⚠ The image to be analyzed must be fully comprised of circular objects (such as iron ore pellets) without empty borders; analysis parameters (including image scale) must be set accordingly for proper functioning of the app.
The purpose of this application is to perform quick and approximate on-site anlysis of bulk material, especially of green/burnt iron ore pellets.
The application is divided into 3 tabs, which are ordered following the processing logic:
- Image acquisition
- Analysis parameters
Three buttons at the bottom select image source; it can be made with Camera, an existing picture can be selected from Gallery or one of the Demos can be chosen. The question mark icon opens this manual.
The quality of the source image co-determines the quality of the result. Excessive resolution is not necessary (any pictures above 4Mpix are downscaled first to avoid excessive computational cost) but good lighting (at best from the top) is essential.
After image selection, the app switches to the next tab automatically.
The analysis itself depends on a number of parameters. Only the most important ones are exposed in the user interface to make the experience as streamlined as possible.
Each pellet is at first (after applying several image filters) identified as a point cluster, then, using principal component analysis, treated as an equivalent ellipse with equivalent principal axes and area. Area determines equivalent radius and ellipse semi-axes determine eccentricity (see Ellipse at Wikipedia).
Diameter range for pellets is pre-defined to be 5mm−20mm while dimensionless eccentricity is by default 0.8 maximum. The eccentricity often comes more from lighting, image processing and configuration (such as occlusion, shade and so on) than from physical pellet deformation.
Since image does not contain any dimension information, it is necessary to set either height or width of the scene captured.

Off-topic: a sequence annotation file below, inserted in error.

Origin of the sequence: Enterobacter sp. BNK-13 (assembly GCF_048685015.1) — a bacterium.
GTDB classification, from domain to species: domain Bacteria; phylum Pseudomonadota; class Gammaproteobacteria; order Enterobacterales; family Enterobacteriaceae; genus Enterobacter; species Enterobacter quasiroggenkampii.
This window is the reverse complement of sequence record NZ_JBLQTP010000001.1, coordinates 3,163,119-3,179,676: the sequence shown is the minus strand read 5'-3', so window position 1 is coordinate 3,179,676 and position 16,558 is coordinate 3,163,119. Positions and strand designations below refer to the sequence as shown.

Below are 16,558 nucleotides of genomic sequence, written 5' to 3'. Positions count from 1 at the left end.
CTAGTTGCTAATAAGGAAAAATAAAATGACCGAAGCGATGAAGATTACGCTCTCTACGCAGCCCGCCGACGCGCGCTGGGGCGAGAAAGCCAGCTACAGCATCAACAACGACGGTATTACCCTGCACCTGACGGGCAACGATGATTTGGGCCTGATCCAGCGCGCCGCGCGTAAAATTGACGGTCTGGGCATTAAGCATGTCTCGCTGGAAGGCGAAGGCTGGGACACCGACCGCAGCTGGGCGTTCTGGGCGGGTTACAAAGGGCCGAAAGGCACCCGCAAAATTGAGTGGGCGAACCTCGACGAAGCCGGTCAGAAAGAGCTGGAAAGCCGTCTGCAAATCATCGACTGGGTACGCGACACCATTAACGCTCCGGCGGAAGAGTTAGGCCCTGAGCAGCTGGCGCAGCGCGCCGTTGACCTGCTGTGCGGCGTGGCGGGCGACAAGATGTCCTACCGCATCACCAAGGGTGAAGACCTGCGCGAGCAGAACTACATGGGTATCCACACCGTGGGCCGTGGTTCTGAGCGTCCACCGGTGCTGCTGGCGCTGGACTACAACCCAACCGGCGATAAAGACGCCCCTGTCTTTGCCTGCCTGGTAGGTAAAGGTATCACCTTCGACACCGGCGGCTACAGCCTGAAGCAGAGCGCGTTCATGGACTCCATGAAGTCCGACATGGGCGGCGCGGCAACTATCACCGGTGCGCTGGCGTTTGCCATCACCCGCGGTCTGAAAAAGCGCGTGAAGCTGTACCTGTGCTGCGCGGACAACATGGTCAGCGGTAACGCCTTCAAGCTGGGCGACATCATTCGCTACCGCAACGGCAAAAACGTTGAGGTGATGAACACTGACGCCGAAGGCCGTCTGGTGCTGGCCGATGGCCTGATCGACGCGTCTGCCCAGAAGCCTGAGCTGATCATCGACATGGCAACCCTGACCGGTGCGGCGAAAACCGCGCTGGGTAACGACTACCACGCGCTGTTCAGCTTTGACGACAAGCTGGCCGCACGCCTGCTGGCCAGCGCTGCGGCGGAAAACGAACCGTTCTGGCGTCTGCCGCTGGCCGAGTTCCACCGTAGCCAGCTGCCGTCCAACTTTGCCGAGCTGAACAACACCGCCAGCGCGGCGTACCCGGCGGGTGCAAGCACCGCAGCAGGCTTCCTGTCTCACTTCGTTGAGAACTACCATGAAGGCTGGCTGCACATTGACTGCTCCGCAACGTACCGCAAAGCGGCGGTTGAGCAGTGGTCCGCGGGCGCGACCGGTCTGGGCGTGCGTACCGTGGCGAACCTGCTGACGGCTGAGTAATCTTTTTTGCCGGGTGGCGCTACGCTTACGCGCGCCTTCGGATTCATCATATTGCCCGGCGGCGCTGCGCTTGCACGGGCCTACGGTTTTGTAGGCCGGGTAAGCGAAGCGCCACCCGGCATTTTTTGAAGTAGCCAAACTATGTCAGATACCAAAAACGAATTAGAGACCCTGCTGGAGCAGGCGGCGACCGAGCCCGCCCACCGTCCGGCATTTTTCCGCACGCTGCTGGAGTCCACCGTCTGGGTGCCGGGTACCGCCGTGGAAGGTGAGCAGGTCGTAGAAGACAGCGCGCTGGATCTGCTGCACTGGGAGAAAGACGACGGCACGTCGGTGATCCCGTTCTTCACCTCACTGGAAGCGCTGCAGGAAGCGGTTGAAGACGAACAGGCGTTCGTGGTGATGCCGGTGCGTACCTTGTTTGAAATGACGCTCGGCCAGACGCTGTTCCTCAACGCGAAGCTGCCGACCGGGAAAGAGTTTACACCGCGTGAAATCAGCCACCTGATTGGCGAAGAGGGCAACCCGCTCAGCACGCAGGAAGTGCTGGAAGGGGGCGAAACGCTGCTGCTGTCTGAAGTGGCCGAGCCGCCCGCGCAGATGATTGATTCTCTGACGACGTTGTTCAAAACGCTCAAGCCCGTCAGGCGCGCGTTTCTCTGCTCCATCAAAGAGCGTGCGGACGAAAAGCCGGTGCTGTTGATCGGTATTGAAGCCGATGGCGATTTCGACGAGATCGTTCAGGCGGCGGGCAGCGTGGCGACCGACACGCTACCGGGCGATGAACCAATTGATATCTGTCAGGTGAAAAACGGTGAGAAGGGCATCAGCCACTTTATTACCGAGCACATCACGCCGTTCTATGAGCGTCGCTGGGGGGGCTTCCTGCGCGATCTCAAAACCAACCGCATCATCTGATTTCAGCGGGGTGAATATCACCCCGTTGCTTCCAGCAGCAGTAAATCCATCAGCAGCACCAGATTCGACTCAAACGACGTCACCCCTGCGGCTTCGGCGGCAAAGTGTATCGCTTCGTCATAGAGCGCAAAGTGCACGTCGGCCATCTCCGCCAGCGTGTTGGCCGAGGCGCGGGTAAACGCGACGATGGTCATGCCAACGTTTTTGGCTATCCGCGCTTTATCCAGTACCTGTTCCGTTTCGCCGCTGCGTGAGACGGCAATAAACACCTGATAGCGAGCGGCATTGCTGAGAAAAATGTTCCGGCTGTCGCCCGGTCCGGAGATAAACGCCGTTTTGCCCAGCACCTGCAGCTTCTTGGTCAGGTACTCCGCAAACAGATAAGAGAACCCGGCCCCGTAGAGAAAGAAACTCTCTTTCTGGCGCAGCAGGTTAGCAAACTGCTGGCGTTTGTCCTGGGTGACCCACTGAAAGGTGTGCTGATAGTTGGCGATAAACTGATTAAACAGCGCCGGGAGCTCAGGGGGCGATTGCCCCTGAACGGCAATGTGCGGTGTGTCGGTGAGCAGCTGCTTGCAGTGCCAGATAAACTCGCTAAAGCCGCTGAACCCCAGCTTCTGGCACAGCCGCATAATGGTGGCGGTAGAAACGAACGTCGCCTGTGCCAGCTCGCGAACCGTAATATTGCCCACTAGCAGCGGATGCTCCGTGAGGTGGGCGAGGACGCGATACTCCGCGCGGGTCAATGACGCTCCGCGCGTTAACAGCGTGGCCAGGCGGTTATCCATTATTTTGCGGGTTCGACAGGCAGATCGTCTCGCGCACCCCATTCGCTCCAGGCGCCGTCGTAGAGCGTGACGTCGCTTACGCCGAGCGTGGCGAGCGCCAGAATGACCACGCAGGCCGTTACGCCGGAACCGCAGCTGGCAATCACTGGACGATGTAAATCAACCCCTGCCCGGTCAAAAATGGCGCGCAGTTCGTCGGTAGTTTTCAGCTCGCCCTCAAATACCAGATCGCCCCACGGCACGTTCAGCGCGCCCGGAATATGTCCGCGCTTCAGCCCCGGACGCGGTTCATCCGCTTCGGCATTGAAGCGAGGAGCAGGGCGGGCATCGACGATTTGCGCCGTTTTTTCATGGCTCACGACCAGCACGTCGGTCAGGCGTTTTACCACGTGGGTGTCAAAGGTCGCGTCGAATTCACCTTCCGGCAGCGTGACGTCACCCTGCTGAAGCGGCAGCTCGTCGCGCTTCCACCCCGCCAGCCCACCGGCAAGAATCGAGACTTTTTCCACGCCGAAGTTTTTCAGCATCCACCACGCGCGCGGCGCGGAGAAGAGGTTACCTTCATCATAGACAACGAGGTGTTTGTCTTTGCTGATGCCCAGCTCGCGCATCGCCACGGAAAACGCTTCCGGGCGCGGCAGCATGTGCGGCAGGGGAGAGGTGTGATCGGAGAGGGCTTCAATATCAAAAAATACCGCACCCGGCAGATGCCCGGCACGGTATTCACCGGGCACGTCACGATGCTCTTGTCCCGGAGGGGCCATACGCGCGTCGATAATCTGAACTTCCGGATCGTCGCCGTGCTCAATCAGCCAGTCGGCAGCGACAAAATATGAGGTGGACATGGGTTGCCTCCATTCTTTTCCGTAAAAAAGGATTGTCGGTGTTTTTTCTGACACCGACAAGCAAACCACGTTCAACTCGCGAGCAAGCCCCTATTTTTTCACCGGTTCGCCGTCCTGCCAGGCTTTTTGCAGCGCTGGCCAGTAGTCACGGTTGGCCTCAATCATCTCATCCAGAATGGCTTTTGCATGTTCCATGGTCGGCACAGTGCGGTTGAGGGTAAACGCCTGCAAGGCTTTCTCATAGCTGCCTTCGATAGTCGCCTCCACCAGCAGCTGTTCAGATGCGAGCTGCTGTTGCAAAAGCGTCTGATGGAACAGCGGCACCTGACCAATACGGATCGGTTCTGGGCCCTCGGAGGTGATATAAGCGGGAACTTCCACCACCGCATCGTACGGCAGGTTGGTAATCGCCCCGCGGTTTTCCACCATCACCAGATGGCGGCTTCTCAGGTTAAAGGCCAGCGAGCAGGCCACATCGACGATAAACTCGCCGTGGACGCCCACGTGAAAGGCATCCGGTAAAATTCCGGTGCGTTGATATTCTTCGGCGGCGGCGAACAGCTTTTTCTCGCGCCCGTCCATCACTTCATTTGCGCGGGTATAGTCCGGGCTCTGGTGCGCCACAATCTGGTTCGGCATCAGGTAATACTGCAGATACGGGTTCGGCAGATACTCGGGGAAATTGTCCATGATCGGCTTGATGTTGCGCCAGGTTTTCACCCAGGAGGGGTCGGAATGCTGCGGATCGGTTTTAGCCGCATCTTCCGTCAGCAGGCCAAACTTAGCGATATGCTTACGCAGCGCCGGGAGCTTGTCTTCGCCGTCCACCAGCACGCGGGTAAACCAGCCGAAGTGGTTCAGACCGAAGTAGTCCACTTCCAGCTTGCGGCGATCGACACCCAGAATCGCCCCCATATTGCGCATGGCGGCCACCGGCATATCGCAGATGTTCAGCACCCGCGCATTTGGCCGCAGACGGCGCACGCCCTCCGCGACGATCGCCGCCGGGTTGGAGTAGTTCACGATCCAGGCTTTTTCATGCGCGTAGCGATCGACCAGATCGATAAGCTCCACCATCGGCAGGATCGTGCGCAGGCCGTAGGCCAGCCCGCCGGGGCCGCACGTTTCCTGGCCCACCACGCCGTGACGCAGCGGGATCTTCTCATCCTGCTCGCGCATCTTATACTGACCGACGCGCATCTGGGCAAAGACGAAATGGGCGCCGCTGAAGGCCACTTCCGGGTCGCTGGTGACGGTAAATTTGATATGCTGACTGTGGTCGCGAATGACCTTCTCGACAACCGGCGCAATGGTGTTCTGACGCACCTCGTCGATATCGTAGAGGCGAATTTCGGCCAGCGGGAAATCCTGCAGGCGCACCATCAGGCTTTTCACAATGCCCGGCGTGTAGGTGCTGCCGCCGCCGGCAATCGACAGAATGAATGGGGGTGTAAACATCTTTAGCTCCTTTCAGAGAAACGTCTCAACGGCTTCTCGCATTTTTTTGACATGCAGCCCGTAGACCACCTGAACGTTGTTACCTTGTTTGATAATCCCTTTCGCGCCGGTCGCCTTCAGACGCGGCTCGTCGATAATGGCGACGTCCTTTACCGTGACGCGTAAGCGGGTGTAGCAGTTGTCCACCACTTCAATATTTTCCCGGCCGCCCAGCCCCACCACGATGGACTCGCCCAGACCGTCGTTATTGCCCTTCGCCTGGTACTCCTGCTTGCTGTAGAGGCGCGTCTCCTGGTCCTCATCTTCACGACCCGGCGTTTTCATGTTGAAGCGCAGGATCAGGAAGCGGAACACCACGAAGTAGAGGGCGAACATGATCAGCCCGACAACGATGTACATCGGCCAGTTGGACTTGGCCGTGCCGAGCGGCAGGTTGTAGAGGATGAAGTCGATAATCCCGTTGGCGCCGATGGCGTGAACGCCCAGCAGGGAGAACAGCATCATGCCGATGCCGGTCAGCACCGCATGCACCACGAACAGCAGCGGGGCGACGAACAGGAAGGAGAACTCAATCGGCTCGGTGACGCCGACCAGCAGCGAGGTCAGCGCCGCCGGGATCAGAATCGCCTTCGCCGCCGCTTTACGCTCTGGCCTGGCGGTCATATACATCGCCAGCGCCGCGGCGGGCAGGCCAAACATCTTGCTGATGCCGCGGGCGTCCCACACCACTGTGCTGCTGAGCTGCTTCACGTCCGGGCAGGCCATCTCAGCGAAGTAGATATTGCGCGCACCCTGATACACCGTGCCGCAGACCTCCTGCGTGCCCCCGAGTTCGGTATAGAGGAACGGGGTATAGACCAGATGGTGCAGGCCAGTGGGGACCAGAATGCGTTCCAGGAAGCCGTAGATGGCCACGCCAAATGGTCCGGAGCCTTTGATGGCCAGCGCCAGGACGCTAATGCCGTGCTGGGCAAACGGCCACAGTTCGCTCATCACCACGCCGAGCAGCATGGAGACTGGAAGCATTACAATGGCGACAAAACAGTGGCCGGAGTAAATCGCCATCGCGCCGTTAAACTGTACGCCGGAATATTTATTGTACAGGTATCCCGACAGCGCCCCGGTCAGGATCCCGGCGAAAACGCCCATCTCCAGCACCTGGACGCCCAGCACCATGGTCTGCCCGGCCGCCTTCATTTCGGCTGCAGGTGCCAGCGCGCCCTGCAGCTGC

After clicking Process, the analysis is actually performed and the app switches to the last tab automatically.
The PSD curve, cumulative distribution function expresses pellet size distribution. It is shown between minimum and maximum diameters, with markers at 9mm and 16mm as fraction boundaries.
The small table underneath shows percentage of undersize (<9mm), onsize (9mm…16mm) and oversize (>16mm), and also median diameter, where the PSD function crosses 50%.
Below that is image with analysis overlay, which can be used to check analysis accuracy and validity; if it is not satisfactory, analysis parameters, lighting or perspective might need to be adjusted.
Empty image areas are misidentified as pellets.
The algorithm supposes that the entire image area is covered with pellets, empty image areas will, during image processing, create artificial spots which will be misidentified. You can crop the image (using e.g. the crop function in the phone gallery) to avoid this effect.
Some pellets are not identified.
This is the result from suboptimal lighting conditions. However, since the PSD is statistical expression of size distribution, larger number of pellets in the image makes this effect less troubling; even more so, repeated analysis of slightly different images (such as when analyzing bulk from conveyor belt) even out the omissions.